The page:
Best-selling author Rick Riordan presents Kwame Mbalia's epic fantasy, a middle grade American Gods set in a richly-imagined world populated with African American folk heroes and West African gods.
Seventh grader Tristan Strong feels anything but strong ever since he failed to save his best friend when they were in a bus accident together. All he has left of Eddie is the journal his friend wrote stories in. Tristan is dreading the month he's going to spend on his grandparents' farm in Alabama, where he's being sent to heal from the tragedy. But on his first night there, a sticky creature shows up in his bedroom and steals Eddie's notebook. Tristan chases after it--is that a doll?--and a tug-of-war ensues between them underneath a Bottle Tree. In a last attempt to wrestle the journal out of the creature's hands, Tristan punches the tree, accidentally ripping open a chasm into the MidPass, a volatile place with a burning sea, haunted bone ships, and iron monsters that are hunting the inhabitants of this world. Tristan finds himself in the middle of a battle that has left black American folk heroes John Henry and Brer Rabbit exhausted. In order to get back home, Tristan and these new allies will need to entice the god Anansi, the Weaver, to come out of hiding and seal the hole in the sky. But bartering with the trickster Anansi always comes at a price. Can Tristan save this world before he loses more of the things he loves?
"After losing his debut boxing match, two weeks following his best friend Eddie's death, Tristan Strong is sent to his grandparents' Alabama farm. He grew up on his nana's stories Black American folklore and African myths which Eddie had been collecting in writing. This journal is all Tristan has left of his friend, so when one of those myths, the hilariously volatile Gum Baby, shows up to steal it, Tristan gives chase. In the struggle, he punches a Bottle Tree, inadvertently unleashing an evil spirit and tearing a hole into a parallel universe. The world he falls into is an amalgam of Nana's stories, and as Tristan lands in the middle of a conflict between gods, heroes, and ruthless iron monsters snapping, serpentine manacles he must reclaim Eddie's journal and return home, but not before discovering his own power and fixing the damage he caused. Mbalia's epic debut centers African American characters and tradition, featuring a pantheon of legends and a plot worthy of such tricksters as Brer Rabbit and Anansi the Weaver. Perfectly paced, this cinematic adventure never drags, anchored by Tristan's conversational narration and balanced by his struggle to cope with a friend's passing. It brims with heart, humor, and action, successfully crafting a beautifully unified secondary world that brings the power of stories to glorious life.--Ronny Khuri Copyright 2010 Booklist"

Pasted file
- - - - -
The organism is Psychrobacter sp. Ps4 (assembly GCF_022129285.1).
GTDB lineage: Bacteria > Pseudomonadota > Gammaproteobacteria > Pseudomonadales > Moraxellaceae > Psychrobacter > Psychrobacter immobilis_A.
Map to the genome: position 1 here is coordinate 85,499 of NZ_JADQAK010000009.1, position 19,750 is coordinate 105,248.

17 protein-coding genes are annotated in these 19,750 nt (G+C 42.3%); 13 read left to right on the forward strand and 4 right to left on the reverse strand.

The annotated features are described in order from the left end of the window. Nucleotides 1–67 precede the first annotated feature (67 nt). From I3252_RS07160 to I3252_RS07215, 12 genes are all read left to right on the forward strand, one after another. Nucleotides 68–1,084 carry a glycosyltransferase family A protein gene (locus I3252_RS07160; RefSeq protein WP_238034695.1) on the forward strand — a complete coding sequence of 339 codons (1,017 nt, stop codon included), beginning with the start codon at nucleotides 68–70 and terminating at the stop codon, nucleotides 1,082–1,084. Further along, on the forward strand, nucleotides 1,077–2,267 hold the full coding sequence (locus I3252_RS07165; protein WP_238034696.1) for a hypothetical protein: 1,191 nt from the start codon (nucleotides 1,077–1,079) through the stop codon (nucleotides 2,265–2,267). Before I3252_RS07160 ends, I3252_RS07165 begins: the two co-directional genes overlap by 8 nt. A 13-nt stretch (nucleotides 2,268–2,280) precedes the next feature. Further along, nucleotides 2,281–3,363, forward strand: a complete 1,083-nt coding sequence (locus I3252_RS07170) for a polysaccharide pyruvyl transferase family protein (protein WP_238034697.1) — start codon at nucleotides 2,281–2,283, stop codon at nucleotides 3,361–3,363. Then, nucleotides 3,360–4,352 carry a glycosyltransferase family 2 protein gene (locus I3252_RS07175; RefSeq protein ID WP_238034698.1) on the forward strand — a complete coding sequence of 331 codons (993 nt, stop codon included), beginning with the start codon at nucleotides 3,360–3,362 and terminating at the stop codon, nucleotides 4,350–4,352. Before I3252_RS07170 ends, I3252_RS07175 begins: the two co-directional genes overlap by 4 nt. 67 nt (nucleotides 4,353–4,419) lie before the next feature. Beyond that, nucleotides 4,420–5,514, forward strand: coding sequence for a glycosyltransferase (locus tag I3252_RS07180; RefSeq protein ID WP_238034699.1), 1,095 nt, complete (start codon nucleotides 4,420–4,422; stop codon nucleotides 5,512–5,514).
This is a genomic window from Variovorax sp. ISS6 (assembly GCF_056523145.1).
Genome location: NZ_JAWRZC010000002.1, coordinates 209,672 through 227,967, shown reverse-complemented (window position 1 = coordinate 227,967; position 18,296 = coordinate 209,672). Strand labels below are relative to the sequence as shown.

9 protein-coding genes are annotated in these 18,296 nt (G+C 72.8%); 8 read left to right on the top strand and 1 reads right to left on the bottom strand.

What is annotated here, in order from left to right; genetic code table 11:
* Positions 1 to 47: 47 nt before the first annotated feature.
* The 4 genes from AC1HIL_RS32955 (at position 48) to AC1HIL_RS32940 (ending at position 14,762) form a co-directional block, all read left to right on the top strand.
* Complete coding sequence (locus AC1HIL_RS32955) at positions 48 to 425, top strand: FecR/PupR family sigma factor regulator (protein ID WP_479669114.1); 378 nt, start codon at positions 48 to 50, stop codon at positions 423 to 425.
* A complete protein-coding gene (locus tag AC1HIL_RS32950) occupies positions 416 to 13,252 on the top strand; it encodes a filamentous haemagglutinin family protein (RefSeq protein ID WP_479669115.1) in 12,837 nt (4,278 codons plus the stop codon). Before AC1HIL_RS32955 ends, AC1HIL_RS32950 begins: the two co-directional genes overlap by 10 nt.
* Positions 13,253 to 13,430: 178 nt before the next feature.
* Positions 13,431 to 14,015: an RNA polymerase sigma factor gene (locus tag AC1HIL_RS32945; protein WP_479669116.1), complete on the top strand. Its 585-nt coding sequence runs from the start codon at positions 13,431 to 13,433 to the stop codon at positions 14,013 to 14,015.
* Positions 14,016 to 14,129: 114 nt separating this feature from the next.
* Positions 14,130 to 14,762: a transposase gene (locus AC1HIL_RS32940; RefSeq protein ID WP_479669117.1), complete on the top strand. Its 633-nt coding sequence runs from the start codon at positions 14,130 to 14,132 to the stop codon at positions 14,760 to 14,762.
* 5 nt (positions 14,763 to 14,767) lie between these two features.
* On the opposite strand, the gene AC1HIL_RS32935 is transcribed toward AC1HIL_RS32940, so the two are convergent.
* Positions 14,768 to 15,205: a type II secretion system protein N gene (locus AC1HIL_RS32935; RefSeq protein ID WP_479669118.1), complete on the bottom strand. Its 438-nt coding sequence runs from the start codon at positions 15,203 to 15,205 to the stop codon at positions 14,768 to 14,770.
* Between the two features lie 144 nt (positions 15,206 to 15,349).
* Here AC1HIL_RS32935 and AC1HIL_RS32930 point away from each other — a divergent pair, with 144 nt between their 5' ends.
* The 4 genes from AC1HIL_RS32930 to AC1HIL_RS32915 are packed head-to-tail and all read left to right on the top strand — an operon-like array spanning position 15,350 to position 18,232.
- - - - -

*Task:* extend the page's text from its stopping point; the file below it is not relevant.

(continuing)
From Booklist, Copyright (c) American Library Association. Used with permission.
Publisher's Weekly Review:
"In this triumphant middle grade debut inspired by West African mythology and African-American folk tales, black seventh grader Tristan Strong is sent from Chicago to spend the summer on his grandparents' Alabama farm. His best friend has just died, and he's lost a boxing match (much to his boxing family's disappointment). When a talking doll named Gum Baby steals his prized book of stories-- which has mysteriously begun to glow--Tristan pursues, accidentally tearing a hole between the farm and the myriad lands of Alke. There, he encounters legendary folk heroes such as hammer-swinging John Henry and wily Brer Fox, whose people are being captured and enslaved by terrifying monsters. To mend the rift, save the day, and return home, Tristan and his allies must seek out the missing trickster god Anansi, a journey that takes them to regions inhabited by ancient gods. As a reluctant hero--afraid of heights, grieving, and burdened by past failures--Tristan's voice rings true and sympathetic, while the irrepressible Gum Baby steals every scene. Mbalia expertly weaves a meaningful portrayal of family and community with folklore, myth, and history--including the legacy of the slave trade--creating a fast-paced, heroic series starter. Ages 8--12. Agent: Victoria Marini, Cake Literary. (Oct.)"
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